Inside Out | Closest Jupiter, Saturn conjunction in almost 400 years | Science-technology

If you’ve been looking up in the evening over the last several months, you may have seen some rather bright objects in the southern sky.

Those are the planets Jupiter and Saturn, and on Dec. 21, they are going to appear closer together than people have seen in nearly 400 years.

Conjunctions are events where celestial bodies are aligned, and they are among the most entertaining and easily seen events in astronomy.

Since the planets and the moon all orbit in nearly the same plane, we often see them approach each other in the sky as they revolve at different speeds.

If they line up perfectly, eclipses occur or planets transit in front of the sun.

The moon’s motion across the sky each month makes it appear to come close to several planets and bright stars, making for nice photographic opportunities.

Since the planets take much longer to orbit the sun, conjunctions of two planets are much more rare.

We only see Jupiter and Saturn line up with each other once every 20 years.

On Dec. 21, the two largest planets in the solar system will be about one-tenth of a degree from each other, which will make them indistinguishable, unless you use binoculars or a telescope.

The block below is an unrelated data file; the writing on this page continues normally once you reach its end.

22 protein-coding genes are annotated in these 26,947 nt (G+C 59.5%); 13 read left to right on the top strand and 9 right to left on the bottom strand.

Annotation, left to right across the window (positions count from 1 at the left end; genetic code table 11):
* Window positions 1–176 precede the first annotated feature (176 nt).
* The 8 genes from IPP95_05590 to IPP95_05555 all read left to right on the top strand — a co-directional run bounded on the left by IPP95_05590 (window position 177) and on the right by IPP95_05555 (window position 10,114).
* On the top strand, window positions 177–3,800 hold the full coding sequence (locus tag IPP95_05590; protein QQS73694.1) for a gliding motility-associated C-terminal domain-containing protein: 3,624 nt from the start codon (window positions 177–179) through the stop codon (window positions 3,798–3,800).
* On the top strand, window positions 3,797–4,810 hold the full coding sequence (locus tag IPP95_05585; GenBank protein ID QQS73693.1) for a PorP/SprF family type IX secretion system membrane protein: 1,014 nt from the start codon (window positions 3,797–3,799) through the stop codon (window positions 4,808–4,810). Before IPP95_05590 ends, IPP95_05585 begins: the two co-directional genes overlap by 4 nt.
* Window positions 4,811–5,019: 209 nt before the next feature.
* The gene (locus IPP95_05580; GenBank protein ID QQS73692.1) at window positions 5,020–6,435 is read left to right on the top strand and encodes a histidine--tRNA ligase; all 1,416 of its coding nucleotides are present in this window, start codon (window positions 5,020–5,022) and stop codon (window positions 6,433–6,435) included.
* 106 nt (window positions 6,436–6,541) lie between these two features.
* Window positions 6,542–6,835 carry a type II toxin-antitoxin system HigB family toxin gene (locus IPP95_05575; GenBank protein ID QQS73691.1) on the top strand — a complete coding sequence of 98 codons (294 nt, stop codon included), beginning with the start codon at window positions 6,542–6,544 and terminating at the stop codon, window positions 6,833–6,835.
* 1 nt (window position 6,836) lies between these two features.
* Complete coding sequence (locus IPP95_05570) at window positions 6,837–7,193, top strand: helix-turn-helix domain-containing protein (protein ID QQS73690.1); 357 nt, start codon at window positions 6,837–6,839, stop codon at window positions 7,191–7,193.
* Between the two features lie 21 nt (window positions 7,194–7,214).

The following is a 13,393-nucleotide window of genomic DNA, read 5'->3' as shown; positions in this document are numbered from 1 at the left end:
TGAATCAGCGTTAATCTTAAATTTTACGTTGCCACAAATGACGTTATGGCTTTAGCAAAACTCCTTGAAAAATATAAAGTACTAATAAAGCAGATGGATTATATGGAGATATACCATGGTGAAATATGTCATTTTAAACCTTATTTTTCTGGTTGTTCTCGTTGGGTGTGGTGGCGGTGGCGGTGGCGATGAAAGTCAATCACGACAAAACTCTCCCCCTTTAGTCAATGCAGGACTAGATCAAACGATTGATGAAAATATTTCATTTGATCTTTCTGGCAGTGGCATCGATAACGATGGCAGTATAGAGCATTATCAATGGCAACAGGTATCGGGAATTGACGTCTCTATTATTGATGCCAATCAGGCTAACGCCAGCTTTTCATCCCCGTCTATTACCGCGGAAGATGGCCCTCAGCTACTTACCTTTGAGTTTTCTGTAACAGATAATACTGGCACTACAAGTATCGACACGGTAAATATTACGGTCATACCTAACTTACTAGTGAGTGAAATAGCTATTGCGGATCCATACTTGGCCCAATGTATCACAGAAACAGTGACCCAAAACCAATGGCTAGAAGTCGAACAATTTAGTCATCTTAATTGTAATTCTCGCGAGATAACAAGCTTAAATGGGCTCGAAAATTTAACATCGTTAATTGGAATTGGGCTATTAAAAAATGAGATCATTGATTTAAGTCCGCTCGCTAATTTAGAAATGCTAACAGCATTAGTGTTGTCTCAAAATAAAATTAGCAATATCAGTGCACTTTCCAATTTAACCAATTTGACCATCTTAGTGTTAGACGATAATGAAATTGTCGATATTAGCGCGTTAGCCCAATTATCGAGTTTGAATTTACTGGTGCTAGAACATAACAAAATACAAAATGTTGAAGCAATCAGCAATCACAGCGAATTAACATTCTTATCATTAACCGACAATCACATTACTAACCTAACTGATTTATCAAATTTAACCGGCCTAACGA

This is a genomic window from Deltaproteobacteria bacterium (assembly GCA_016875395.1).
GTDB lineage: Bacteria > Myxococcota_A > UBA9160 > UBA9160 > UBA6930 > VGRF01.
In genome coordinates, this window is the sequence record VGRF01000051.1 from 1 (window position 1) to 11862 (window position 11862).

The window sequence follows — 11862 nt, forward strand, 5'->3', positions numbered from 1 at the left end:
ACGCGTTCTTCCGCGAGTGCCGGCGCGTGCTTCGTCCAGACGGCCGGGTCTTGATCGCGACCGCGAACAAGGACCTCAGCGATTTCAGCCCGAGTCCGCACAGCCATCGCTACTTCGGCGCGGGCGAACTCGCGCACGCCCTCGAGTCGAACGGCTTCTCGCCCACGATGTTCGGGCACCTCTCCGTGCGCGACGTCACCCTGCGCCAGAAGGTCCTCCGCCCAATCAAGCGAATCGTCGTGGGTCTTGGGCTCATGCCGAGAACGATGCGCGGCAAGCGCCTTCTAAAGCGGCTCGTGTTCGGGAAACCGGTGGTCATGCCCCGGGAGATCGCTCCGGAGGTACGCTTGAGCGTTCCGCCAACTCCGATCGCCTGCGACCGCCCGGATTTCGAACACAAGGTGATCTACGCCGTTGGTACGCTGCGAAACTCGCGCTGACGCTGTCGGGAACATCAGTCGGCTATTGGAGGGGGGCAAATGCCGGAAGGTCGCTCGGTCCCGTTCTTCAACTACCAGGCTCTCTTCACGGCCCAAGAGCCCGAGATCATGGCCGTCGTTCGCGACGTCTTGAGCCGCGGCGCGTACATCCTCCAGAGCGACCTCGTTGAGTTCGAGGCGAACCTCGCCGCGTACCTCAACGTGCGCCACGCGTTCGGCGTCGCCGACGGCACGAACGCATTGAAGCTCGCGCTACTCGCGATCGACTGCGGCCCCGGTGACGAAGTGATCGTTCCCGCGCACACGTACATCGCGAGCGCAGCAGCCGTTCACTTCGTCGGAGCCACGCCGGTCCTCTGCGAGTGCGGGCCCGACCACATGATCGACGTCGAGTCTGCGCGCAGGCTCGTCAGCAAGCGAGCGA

For a size comparison, the moon’s width is about half a degree in the sky, or roughly half the width of your fingernail when held at arm’s length.

Jupiter and Saturn will be closer together than the width of the moon between Dec. 17 and 25.

Despite their apparent proximity, Saturn is nearly half a billion miles away from Jupiter in space.

Jupiter and Saturn will appear to be a single, bright point of light on the evening of the solstice, which may remind you of the Star of Bethlehem from the Nativity story.

Some astronomers have attempted to link the appearance of the star to historical conjunctions, including one between Venus and Jupiter in 2 BCE.

Giotto’s painting “The Adoration of the Magi” included a depiction of the Star of Bethlehem as a comet, which may have been inspired by the appearance of Comet Halley in 1301.

A wonderful benefit of knowing how most objects in the solar system move is being able to understand how the sky looked in the past and being able to predict similar events in the future.

Throughout the next month, you will be able to enjoy the fruits of one of these predictions.

Look for Jupiter and Saturn low in the southwestern sky after sunset.

If you miss out, these planets will have their next conjunction in 2040.

Staerkel Planetarium offers virtual programs to schools and to the public.

The schedule of “Prairie Skies” and the speakers for the James B. Kaler Science Lecture Series can be found at parkland.edu/planetarium.

Contact the staff at

planetarium@parkland.edu

to book a show or to inquire about renting a telescope.

The Champaign County Museums Network has information at champaigncounty

museums.org.

Erik Johnson is the director of the William M. Staerkel Planetarium at Parkland College. He can be reached at ejohnson@parkland.edu.

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